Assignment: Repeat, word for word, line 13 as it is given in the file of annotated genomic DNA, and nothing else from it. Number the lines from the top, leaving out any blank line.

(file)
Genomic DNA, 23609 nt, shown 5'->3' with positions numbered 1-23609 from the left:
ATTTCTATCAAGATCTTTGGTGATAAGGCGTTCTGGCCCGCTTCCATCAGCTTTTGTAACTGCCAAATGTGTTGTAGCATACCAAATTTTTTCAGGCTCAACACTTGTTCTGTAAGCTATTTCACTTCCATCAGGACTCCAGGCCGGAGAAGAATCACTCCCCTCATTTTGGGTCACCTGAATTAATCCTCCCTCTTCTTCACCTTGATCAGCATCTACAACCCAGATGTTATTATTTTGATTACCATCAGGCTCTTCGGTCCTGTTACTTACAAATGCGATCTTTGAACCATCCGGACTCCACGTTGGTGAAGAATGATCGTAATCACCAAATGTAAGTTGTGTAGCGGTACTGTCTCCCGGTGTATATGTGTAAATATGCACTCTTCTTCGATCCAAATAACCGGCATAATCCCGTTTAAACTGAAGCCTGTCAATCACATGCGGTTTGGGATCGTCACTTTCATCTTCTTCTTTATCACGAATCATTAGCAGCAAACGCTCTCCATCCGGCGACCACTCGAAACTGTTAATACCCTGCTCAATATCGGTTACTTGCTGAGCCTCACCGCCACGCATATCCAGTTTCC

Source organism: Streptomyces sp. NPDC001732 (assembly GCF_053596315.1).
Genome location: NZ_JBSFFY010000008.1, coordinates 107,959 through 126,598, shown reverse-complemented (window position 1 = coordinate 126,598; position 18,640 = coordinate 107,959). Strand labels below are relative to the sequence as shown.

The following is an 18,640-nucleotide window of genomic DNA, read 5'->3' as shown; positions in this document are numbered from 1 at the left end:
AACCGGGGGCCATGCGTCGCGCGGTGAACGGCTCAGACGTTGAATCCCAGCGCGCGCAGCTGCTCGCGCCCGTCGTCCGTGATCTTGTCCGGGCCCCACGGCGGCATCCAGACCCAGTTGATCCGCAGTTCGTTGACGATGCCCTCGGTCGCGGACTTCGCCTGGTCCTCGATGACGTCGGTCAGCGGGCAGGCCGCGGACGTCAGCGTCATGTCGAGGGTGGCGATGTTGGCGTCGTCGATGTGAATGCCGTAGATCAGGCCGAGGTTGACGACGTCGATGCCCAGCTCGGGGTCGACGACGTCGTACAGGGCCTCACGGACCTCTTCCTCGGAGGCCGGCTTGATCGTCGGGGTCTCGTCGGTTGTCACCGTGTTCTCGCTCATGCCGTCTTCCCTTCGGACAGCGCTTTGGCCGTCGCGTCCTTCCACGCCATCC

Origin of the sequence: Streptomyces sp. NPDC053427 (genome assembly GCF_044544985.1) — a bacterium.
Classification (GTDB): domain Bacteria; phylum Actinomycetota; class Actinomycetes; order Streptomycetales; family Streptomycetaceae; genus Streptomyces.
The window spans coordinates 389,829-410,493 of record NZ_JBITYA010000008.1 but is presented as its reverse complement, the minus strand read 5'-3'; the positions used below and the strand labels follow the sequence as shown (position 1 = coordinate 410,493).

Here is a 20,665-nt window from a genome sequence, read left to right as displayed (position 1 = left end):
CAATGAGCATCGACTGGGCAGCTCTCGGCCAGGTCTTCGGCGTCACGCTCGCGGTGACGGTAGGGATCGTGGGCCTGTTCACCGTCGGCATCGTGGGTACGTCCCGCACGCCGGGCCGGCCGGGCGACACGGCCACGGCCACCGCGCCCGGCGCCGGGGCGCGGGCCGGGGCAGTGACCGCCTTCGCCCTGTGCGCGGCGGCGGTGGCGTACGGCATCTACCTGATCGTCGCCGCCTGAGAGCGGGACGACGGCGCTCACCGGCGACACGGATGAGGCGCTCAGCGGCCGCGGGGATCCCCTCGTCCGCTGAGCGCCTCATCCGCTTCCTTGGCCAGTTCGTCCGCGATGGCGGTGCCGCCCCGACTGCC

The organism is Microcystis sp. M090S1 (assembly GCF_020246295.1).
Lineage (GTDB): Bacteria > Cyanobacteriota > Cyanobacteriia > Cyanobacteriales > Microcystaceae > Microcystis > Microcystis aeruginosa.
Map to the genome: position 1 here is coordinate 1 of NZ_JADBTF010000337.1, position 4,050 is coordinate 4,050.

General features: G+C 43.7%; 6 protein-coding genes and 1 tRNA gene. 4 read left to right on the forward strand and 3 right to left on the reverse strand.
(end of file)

Lineage (GTDB): Bacteria > Cyanobacteriota > Cyanobacteriia > Cyanobacteriales > Microcystaceae > Microcystis > Microcystis aeruginosa.